The Law School is developing plans for returning to Weinmann Hall during the Fall 2020 semester. A Reopening Working Group is meeting regularly to craft a proposal for resuming on-campus instruction consistent with public health directives and University guidance, and we have formed a COVID-19 Dean’s Advisory Committee to gather input from students. See Dean Meyer's Message to Students 5/29.
These plans reflect President Fitts' message outlining university-wide efforts to create a roadmap for returning to campus and the summary of recommendations published for review and comment by members of the Tulane community.
Please follow the links below for information on COVID-19 and the Law School's response.
As previously announced, we will be starting the Fall 2020 semester early (Aug. 12 for 1Ls; Aug. 17 for upper-class students), in order to complete all classes and exams by Thanksgiving. Also as previously announced, classes will be recorded and accessible remotely for any students who are unable to be present on campus because of ongoing summer work commitments.
Following the University’s direction, we are eliminating fall break and non-federal holidays to discourage travel during the semester and minimize any associated risks of viral exposure. As Yom Kippur (Sept. 28) is not a federal holiday, it has been eliminated from the University schedule; however, recognizing that many faculty may need to reschedule classes on Yom Kippur for religious observance, we have predesignated Sept. 26 as a make-up day for those missed classes.
Other than the elimination of fall break and the shift forward with the earlier start, the academic calendar is essentially the same as in other years; classes will meet for the same number of weeks and classroom minutes and will not be otherwise compressed.
As indicated on the revised academic calendar, final exams will run from Nov. 14-25 and closely track the original exam schedule. (1L exams start Nov. 14; upper-class exams start Nov. 16.) We are planning to administer all exams in person and in the building (with necessary social distancing and accommodations for students with a disability that prevents them from being in the building).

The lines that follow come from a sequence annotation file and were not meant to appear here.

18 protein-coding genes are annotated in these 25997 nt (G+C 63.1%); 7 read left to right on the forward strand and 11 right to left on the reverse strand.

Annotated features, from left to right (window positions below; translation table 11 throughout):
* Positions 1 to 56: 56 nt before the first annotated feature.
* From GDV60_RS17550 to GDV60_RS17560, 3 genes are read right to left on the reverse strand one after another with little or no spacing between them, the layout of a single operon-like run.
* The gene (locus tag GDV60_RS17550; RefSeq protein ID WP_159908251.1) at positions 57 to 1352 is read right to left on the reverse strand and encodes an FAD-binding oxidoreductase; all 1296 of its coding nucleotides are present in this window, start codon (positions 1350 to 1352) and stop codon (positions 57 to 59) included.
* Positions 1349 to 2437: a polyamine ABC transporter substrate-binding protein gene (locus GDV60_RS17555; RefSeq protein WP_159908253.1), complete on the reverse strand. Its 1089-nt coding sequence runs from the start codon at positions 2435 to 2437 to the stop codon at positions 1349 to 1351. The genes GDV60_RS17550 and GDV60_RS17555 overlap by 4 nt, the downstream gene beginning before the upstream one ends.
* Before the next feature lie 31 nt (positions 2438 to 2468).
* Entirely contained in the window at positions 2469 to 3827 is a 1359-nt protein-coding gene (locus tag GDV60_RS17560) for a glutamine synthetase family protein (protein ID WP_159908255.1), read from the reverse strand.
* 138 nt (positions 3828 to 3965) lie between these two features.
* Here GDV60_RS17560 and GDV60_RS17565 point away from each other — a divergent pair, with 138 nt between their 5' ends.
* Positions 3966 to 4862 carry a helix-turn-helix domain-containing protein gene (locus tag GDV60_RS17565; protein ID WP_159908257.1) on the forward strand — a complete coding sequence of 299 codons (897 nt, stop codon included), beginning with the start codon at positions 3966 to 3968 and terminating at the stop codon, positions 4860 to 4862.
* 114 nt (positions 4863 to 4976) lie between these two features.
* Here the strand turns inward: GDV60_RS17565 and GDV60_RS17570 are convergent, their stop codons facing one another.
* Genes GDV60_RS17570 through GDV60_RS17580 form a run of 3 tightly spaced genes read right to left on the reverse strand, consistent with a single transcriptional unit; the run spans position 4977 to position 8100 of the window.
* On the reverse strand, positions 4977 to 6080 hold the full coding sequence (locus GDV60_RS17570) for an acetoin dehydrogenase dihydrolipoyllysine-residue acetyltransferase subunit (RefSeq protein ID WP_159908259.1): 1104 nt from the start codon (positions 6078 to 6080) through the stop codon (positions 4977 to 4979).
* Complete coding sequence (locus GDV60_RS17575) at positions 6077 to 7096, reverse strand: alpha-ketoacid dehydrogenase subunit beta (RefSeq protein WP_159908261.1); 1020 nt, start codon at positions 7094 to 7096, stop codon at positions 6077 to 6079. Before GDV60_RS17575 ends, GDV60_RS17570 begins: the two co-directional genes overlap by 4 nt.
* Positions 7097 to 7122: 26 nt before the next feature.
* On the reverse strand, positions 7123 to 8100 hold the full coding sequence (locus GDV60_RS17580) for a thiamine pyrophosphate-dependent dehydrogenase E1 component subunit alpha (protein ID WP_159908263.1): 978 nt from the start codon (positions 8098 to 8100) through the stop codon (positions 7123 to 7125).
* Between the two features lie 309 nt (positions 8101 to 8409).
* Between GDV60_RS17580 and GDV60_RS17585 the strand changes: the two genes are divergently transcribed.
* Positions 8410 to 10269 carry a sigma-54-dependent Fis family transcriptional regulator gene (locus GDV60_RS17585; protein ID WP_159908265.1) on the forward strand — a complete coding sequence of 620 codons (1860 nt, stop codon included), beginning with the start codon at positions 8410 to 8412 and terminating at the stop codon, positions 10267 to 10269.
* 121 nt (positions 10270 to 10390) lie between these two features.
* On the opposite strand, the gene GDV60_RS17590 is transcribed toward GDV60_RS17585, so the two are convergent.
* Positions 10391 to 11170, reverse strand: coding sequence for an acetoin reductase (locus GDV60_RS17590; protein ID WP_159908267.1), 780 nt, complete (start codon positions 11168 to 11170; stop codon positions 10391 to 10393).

Please take note that University policy now mandates that all persons must wear masks while on campus (unless isolated within a closed office). We expect this mandate will continue throughout the fall semester. You may have seen recent reports finding that the wearing of masks drastically reduces the risks of viral transmission (see, e.g., https://www.advisory.com/daily-briefing/2020/06/16/mask-covid), so compliance is essential.
We have received detailed guidance from J.S. Held, an environmental health and safety consulting firm hired by the University. J.S. Held conducted a room-by-room analysis of Weinmann Hall and the Law School Annex (home to the Centers for Energy and Environmental Law). On the basis of a 3-D virtual image of every room, space, and surface in the buildings, they provided detailed guidance specifying building modifications and changes to our operations to maximize safety. We met with the consultants earlier this week and are now in the process of implementing their recommendations. The comprehensive guidance includes:
a. Assessments of seating capacity and allowable occupancy throughout the building to ensure proper social distancing of at least six feet. For classrooms, this works out to roughly 50% of normal seating capacity in most rooms and lower than 50% in some others. For most private faculty and other offices, this allows for no more than two persons. Common areas such as the student and faculty lounges and journal suites will remain accessible, but with sharply reduced capacity.
b. Management of traffic flow within the building. For instance, elevator use will be limited to no more than two persons and the stairway will be divided into “up” and “down” lanes.